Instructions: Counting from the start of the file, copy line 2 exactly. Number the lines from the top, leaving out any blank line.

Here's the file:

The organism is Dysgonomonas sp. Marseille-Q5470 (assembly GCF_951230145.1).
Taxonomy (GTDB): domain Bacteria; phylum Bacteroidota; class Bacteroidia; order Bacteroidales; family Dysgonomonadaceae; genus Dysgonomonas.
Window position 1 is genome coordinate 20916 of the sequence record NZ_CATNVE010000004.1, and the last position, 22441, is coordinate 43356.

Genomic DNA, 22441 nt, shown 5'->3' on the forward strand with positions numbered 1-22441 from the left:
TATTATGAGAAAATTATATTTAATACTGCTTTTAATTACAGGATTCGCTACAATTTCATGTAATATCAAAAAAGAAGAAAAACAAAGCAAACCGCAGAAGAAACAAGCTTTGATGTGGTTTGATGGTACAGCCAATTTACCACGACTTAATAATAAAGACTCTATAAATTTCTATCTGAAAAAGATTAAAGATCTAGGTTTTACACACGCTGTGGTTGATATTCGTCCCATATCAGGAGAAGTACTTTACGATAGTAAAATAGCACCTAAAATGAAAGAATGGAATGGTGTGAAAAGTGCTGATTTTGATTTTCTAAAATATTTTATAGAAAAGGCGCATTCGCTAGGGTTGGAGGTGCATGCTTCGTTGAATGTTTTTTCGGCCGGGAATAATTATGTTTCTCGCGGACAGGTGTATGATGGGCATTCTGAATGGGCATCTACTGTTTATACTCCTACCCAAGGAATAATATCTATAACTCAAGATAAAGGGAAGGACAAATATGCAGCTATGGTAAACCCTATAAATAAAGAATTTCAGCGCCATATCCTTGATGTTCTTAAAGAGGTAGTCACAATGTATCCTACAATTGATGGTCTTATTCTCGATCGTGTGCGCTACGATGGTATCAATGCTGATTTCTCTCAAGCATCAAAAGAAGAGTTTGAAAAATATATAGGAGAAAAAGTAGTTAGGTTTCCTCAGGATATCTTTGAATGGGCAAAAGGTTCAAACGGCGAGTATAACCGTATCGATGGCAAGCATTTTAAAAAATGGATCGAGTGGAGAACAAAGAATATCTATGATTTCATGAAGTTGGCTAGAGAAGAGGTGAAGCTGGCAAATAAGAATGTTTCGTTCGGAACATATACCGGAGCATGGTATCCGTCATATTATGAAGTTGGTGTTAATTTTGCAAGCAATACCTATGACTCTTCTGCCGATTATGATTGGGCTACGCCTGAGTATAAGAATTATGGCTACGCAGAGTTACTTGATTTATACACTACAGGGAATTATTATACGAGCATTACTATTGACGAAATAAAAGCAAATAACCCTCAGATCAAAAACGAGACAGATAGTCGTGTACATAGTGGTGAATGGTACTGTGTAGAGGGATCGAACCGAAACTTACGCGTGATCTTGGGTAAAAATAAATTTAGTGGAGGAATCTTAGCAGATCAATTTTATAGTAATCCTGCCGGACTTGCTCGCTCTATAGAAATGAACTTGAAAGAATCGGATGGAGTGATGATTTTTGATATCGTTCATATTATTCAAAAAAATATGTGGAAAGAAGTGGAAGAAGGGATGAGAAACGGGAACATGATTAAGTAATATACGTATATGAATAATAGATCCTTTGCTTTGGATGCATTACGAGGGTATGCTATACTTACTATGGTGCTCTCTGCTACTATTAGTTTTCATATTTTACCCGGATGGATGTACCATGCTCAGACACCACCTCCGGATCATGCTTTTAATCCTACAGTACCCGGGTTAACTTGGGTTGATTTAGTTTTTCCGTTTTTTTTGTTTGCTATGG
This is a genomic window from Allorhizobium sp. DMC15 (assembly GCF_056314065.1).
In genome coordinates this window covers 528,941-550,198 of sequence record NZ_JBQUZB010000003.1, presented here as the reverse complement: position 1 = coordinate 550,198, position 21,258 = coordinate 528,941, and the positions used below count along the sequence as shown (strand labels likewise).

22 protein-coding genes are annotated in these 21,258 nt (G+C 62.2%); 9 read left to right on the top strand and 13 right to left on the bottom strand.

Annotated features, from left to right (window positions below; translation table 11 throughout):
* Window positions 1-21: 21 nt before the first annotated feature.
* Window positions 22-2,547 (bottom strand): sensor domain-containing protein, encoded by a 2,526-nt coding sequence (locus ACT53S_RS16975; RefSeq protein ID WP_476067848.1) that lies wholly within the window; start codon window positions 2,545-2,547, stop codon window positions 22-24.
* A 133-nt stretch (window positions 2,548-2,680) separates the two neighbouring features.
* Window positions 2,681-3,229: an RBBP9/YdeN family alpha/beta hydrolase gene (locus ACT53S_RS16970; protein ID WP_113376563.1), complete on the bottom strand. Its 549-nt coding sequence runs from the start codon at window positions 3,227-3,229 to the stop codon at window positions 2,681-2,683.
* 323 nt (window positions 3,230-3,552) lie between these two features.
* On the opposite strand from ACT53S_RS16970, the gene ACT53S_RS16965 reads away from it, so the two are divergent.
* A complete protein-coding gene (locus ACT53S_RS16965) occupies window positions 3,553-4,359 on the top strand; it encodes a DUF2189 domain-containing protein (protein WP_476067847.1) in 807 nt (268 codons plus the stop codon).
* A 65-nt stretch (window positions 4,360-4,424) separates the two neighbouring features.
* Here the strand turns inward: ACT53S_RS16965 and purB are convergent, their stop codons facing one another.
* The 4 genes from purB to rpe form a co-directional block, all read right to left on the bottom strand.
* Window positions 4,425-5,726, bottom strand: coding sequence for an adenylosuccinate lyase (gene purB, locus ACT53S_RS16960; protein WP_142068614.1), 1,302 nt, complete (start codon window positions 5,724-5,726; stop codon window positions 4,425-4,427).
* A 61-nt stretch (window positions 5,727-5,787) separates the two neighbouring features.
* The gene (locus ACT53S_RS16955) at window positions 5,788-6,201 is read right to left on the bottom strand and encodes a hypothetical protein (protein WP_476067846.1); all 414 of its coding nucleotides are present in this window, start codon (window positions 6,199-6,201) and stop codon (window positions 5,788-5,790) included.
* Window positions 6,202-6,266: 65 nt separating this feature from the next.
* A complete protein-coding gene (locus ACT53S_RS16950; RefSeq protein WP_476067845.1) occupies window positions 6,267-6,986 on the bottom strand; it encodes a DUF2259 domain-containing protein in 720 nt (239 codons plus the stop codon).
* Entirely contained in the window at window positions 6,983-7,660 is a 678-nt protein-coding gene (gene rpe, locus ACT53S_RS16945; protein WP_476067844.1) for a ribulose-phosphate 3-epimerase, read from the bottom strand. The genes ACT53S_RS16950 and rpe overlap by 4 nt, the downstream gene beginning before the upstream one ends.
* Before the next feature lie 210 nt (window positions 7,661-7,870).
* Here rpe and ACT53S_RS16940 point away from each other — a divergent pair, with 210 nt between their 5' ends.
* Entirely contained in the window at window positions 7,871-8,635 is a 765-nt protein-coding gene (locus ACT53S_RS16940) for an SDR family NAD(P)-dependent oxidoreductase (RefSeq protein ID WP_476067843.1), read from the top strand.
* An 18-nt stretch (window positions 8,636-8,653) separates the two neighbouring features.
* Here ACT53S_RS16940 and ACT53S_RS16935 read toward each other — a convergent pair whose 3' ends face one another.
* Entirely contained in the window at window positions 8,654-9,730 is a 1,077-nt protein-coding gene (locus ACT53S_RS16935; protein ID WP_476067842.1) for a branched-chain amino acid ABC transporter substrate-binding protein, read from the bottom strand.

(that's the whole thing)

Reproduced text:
Taxonomy (GTDB): domain Bacteria; phylum Bacteroidota; class Bacteroidia; order Bacteroidales; family Dysgonomonadaceae; genus Dysgonomonas.